This article originally appeared on my About.com site, but since book reviews tend to show an underwhelming long-term performance there, I’m going to be gradually migrating some of them over here instead. I thought I’d kick things off with one of my favorite reviews, of a book by one of my favorite people, Kris Bradley, also known as Mrs. B.
If you were familiar with Kris’ blog, Confessions of a Pagan Soccer Mom, that she ran up until 2013, you know that she spent a lot of time encouraging readers to find the magical in the mundane, and to look for the spiritual in everyday things around the house. By bringing magic and the divine into your home, you can find a brand new way to look at your practice – and that, in turn, translates into so much potential for witchery around the house!
Mrs. B launches right in, and the first chapter of Mrs B’s Guide to Household Witchery focuses on making the mundane magical, by taking a quick room-by-room tour of your home, starting with your very own front door. Ever think about hanging a protection bag over your stoop? How about sprinkling salt across the windowsills? The living room, laundry room, and especially the kitchen can all be magical places, and Kris offers tips on how to specialize the magic in each of these areas. Bonus area? Adult bedrooms can be a place of all kinds of sexy magical shenanigans!
The second chapter addresses the four classical elements of earth, air, fire and water, and how they can be applied in a domestic setting. Balance in the home is important, and it’s useful to figure out what sort of energy a room has in it already, in addition to what sort of energy you’d like to have there. By using household items such as houseplants and modeling clay, windchimes and ceiling fans, lava lamps and hot plates, or coffee pots and fish tanks, you can incorporate the elements and their energies into any room.
One of my favorite chapters, by far, is the one on Household Guardian Spirits. While I realize that not every practicing Pagan incorporates household guardians, for those of us who do, this section comes in very handy. There’s a review of some of the many domestic spirits found in a variety of cultures, including many you’ve probably never heard of.
The next section focuses on magical recipes – and anyone who’s hung out over on About Paganism for any length of time knows I’m a big fan of mixing up some kitchen magic! With a combination of herbal blends, incense and oil mixes, and even a house wash, there’ s a little bit of something for every domestic goddess (or god) in this part of the book. The witches’ herbal is useful as well, as a basic primer for those who are just beginning to delve into the use of herbal magic.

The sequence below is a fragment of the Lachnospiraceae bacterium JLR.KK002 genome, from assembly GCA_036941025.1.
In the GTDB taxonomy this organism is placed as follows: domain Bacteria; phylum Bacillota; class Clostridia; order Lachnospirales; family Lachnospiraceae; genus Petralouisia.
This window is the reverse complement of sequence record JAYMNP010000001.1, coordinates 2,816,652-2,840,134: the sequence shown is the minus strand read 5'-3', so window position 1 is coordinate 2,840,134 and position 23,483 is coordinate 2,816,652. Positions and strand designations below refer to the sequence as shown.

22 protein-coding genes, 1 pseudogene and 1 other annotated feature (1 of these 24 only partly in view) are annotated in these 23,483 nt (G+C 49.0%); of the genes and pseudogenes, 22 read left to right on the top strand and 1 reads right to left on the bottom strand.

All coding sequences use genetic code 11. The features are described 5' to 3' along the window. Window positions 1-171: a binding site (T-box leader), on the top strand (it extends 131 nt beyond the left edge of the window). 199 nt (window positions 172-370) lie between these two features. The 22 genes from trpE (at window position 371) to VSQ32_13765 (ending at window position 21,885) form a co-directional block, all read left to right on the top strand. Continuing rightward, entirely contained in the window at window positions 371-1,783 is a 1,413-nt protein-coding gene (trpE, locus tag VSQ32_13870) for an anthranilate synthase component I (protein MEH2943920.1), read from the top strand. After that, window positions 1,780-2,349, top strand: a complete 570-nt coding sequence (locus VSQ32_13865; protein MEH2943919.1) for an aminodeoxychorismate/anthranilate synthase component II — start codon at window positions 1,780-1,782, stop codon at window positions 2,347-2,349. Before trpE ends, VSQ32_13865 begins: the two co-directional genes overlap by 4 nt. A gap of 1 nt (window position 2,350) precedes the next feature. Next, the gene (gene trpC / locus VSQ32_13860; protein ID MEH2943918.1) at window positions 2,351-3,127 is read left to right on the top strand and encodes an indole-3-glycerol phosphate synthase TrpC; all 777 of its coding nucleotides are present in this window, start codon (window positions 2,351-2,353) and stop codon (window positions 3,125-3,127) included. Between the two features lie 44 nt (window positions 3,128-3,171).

Finally, Kris wraps things up with some simple sabbat celebrations for those of us who are just plain busy. Got just a few minutes to spare? Celebrate five minutes alone, or a small group ritual for Samhain, Yule or the other Pagan holidays.
Mrs B’s Guide to Household Witchery is a very back-to-basics approach to modern domestic witchcraft. Kris shows that you can drop all the trappings, forget about the fancy commercially-bought tools and gizmos you have, and just do as our ancestors once did – use what’s handy and use it wisely. Take advantage of the natural magical energies of your home, and celebrate the space you’re living in.
Things I’d like to see in a followup book? More household craft projects, and more in-depth ideas about incorporating magic into day-to-day practices like cooking, cleaning, and organizing the home. On the whole, Mrs B’s Guide to Household Witchery is a great book for those who are just beginning to explore their domestic witchery options, and a good refresher for those of us who have been doing it for a while and needed a bit of a reminder on how to turn the mundane into magic. I’ll give it 9.5 broomsticks out of ten!
Disclosure: A review copy of this book was provided by the publisher.